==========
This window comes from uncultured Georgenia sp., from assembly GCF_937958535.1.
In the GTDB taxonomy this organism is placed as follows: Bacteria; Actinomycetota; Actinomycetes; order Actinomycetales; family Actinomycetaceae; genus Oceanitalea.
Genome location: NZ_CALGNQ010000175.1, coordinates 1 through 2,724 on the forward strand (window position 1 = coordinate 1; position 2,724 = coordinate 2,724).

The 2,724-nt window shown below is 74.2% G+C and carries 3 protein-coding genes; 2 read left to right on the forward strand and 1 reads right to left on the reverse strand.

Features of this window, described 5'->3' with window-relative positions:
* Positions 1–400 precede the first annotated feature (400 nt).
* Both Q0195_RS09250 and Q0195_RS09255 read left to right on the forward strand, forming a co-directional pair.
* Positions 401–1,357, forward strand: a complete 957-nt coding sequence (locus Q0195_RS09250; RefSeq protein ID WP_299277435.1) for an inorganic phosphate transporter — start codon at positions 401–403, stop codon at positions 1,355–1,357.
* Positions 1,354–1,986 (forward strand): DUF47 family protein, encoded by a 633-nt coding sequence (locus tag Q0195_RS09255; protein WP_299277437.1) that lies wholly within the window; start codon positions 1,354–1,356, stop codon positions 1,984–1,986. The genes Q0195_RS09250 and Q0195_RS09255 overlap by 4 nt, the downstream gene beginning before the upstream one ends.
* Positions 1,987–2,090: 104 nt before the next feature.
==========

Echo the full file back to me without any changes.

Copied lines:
This window comes from uncultured Georgenia sp., from assembly GCF_937958535.1.
In the GTDB taxonomy this organism is placed as follows: Bacteria; Actinomycetota; Actinomycetes; order Actinomycetales; family Actinomycetaceae; genus Oceanitalea.
Genome location: NZ_CALGNQ010000175.1, coordinates 1 through 2,724 on the forward strand (window position 1 = coordinate 1; position 2,724 = coordinate 2,724).

The 2,724-nt window shown below is 74.2% G+C and carries 3 protein-coding genes; 2 read left to right on the forward strand and 1 reads right to left on the reverse strand.

Features of this window, described 5'->3' with window-relative positions:
* Positions 1–400 precede the first annotated feature (400 nt).
* Both Q0195_RS09250 and Q0195_RS09255 read left to right on the forward strand, forming a co-directional pair.
* Positions 401–1,357, forward strand: a complete 957-nt coding sequence (locus Q0195_RS09250; RefSeq protein ID WP_299277435.1) for an inorganic phosphate transporter — start codon at positions 401–403, stop codon at positions 1,355–1,357.
* Positions 1,354–1,986 (forward strand): DUF47 family protein, encoded by a 633-nt coding sequence (locus tag Q0195_RS09255; protein WP_299277437.1) that lies wholly within the window; start codon positions 1,354–1,356, stop codon positions 1,984–1,986. The genes Q0195_RS09250 and Q0195_RS09255 overlap by 4 nt, the downstream gene beginning before the upstream one ends.
* Positions 1,987–2,090: 104 nt before the next feature.